By Arlene R. Graber
In 1850, agriculture in the south of the United States was booming while manufacturing and commerce flourished in the north. In Sharpsburg, Pennsylvania, a young boy took advantage of both and eventually became a multimillionaire. In Sunday school he discovered how a tiny seed would grow and prosper if nurtured by faith and love. In a small garden behind his home, the boy learned the rewards of hard work.
By age 8, the boy could be seen going door to door, selling vegetables picked that morning; by age 9, he grew, cooked, bottled, and sold his own brand of horseradish sauce. At age 10 he was given an acre of his own, and by age 17 he was grossing $2,400 a year (approximately $50,000 in purchasing power today). Hard work, love, and faith were paying off.
After college he started his own company selling horseradish. But it failed. Determined, the young man had faith he could do it and started all over again, this time producing and marketing ketchup. Today this company still carries his name, the H.J. Heinz Company.
Henry John Heinz managed his employees with biblical principles while competitors were more interested in the bottom line. He treated his workers as family, providing free medical care, recreational facilities, and educational opportunities. At his death, the Heinz empire had over 20 food processing plants, along with seed farms and container factories. When he died, the first line of his will read, “I desire to set forth at the very beginning of this Will, as the most important item in it, a confession of my faith in Jesus Christ as my Savior.”
A Covenant of Love
We can take a lesson from Heinz, who treated his employees with love and kindness. But thousands of years before Heinz, one of the most compelling displays of love, faith, and obedience is recounted in the book of Genesis with the story of Abraham and his son, Isaac. While those around him, even his own father, worshipped idols, Abraham worshiped God daily, even when tested.
Imagine being told by God to leave comfortable surroundings and settle in a foreign country or being promised an heir when you are well past child-bearing years (Genesis 12:1-9). The normal response would be to question why and how, but Abraham loved and trusted God. He packed up his family and moved as commanded. When he arrived in Canaan, God again spoke to him, promising that his offspring would inherit all the land of Canaan. Instead of grumbling about the challenges of a new land or the folly of having an heir at age 100 and Sarah at age 90, Abraham built an altar and worshipped the Lord.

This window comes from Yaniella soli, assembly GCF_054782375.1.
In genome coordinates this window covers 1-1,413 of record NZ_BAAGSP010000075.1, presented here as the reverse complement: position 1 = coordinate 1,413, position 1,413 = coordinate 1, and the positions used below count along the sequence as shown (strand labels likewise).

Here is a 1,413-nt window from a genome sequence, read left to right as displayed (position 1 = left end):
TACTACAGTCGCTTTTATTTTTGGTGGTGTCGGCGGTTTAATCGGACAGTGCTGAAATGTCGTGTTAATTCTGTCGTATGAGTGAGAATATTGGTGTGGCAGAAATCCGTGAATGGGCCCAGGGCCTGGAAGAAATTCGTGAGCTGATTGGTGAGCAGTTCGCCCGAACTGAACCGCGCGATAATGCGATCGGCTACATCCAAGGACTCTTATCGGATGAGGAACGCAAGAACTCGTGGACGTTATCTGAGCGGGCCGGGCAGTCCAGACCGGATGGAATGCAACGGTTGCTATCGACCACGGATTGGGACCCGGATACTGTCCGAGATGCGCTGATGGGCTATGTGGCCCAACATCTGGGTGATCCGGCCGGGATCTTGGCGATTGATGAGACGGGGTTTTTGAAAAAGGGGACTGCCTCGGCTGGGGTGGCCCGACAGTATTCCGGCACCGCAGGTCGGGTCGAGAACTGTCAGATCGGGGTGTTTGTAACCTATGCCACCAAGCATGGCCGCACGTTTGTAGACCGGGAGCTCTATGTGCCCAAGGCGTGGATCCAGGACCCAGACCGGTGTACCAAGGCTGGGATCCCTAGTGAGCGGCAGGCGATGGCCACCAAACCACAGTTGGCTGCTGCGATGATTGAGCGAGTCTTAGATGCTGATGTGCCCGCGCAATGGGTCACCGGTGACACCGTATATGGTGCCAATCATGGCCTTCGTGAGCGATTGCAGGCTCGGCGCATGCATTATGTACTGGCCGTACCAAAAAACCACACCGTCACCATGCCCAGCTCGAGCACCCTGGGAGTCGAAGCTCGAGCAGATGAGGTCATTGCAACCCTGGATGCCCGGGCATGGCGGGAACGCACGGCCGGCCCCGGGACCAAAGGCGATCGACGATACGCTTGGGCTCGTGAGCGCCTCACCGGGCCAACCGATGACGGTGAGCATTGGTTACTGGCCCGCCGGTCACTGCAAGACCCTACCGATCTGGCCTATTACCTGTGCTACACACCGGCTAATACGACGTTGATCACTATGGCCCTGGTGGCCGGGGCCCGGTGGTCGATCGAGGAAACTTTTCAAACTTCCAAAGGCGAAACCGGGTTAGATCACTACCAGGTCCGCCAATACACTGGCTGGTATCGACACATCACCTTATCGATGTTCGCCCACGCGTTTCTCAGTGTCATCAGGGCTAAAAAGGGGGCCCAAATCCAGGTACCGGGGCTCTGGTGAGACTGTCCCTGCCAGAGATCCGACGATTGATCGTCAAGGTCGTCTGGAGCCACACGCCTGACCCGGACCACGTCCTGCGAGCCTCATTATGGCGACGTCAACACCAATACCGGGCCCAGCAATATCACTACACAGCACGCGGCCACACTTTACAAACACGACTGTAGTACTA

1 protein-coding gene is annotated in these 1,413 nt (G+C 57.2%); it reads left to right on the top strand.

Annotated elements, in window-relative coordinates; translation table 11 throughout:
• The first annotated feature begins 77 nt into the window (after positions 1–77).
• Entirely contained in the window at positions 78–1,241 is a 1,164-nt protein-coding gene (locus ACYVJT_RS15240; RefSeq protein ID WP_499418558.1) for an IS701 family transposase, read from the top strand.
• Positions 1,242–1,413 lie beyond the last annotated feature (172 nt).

How many times have we questioned God’s plan for our lives when it doesn’t seem right? Circumstances and problems may not be fair, but trusting in God will lead to answers. We have to learn that it’s not about me or you; it’s about God and his will.
Twice before God had promised to bless Abraham with descendants too numerous to count, but now he was ready to act on it. “Your wife Sarah will bear you a son, and you will call him Isaac” (Genesis 17:19). In return, all Abraham had to do was circumcise every male in his household. An even contract? It can only be described as one-sided, yet the truth is, when we become part of God’s family, the blessings we receive far outweigh anything we give in return.
The Walk of Obedience
“For we live by faith, not by sight” (2 Corinthians 5:7). Abraham’s most difficult test was just ahead.
God provided as promised, and a son was born to Sarah. How happy Abraham and Sarah must have been; imagine their glorious prayers of thanks.
But a few years later, the unthinkable happened. God called Abraham and gave him an order. “Take your son, your only son, whom you love—Isaac—and go to the region of Moriah. Sacrifice him as a burnt offering on a mountain I will show you” (Genesis 22:2).
Early the next morning, Abraham chopped wood for the offering and, with Isaac and two servants, left for Moriah. Did he confer with his wife? Maybe not, as she might have tried to prevent them from going. The trip took three days, which would give a person time to question what he was about to do.